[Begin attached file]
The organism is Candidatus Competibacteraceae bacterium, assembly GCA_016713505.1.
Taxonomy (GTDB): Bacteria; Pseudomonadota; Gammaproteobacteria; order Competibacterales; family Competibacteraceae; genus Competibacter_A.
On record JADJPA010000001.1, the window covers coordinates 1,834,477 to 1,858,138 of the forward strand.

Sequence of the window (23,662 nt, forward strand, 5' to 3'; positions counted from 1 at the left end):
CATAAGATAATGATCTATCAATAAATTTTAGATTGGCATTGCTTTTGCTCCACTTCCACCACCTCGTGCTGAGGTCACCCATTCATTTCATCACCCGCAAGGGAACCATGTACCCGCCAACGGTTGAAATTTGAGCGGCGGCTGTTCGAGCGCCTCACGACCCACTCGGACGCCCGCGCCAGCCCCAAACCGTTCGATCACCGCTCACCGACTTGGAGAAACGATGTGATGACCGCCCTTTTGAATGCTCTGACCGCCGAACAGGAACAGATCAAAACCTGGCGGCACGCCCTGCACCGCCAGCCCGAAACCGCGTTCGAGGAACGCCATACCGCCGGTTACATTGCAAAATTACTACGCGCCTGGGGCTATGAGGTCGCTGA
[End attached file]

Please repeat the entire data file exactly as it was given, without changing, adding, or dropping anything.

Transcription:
The organism is Candidatus Competibacteraceae bacterium, assembly GCA_016713505.1.
Taxonomy (GTDB): Bacteria; Pseudomonadota; Gammaproteobacteria; order Competibacterales; family Competibacteraceae; genus Competibacter_A.
On record JADJPA010000001.1, the window covers coordinates 1,834,477 to 1,858,138 of the forward strand.

Sequence of the window (23,662 nt, forward strand, 5' to 3'; positions counted from 1 at the left end):
CATAAGATAATGATCTATCAATAAATTTTAGATTGGCATTGCTTTTGCTCCACTTCCACCACCTCGTGCTGAGGTCACCCATTCATTTCATCACCCGCAAGGGAACCATGTACCCGCCAACGGTTGAAATTTGAGCGGCGGCTGTTCGAGCGCCTCACGACCCACTCGGACGCCCGCGCCAGCCCCAAACCGTTCGATCACCGCTCACCGACTTGGAGAAACGATGTGATGACCGCCCTTTTGAATGCTCTGACCGCCGAACAGGAACAGATCAAAACCTGGCGGCACGCCCTGCACCGCCAGCCCGAAACCGCGTTCGAGGAACGCCATACCGCCGGTTACATTGCAAAATTACTACGCGCCTGGGGCTATGAGGTCGCTGA